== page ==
Families of some of the British soldiers killed in Iraq have delivered a letter to Prime Minister Tony Blair, keeping the contentious invasion in the headlines as election campaigning enters its final day. They are demanding an independent public inquiry into the legality of the war.
Rose Gentle’s teenage son was killed in Basra last year. She said: “What we’ve been saying, what I’ve been saying, since Gordon got killed nine months ago is that this war was illegal and Tony Blair killed my son. Now the report is out, other families are here and they’ll begin to speak up too, and they’ll realise their families have been killed as well for Tony Blair’s lies and we’re determined to see Tony Blair pay for this.”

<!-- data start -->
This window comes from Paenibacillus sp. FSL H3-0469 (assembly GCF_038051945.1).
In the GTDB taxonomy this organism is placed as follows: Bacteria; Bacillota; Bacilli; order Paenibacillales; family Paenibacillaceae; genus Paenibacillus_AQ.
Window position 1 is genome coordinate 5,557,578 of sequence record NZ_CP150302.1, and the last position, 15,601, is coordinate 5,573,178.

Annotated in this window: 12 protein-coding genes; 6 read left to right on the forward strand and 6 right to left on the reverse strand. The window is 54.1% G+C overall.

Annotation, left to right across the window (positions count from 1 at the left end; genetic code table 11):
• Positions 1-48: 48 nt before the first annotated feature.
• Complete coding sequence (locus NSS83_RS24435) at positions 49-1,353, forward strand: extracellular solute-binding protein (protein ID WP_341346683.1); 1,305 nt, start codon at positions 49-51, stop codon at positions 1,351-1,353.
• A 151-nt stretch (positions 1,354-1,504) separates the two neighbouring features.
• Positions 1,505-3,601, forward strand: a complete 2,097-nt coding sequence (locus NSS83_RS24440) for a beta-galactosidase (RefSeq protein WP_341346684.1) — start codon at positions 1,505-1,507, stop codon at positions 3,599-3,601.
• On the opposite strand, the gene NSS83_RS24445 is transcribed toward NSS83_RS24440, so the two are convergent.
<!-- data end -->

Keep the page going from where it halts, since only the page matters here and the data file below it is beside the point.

Latest polls show Labour comfortably ahead, though.
A survey by MORI put them on 39 per cent, up three points on last week. If repeated on Thursday, that would give Blair a still-huge 146-seat parliamentary majority, down from 161 seats.
Campaigning in central England yesterday, the Conservative leader Michael Howard ignored Iraq in favour of domestic issues including crime, immigration and taxes. He accused Blair of having no positive programme for government.
The Liberal Democrats, meanwhile, are predicting their best result in a generation. Party leader Charles Kennedy said the spectre of Iraq would continue to haunt Tony Blair.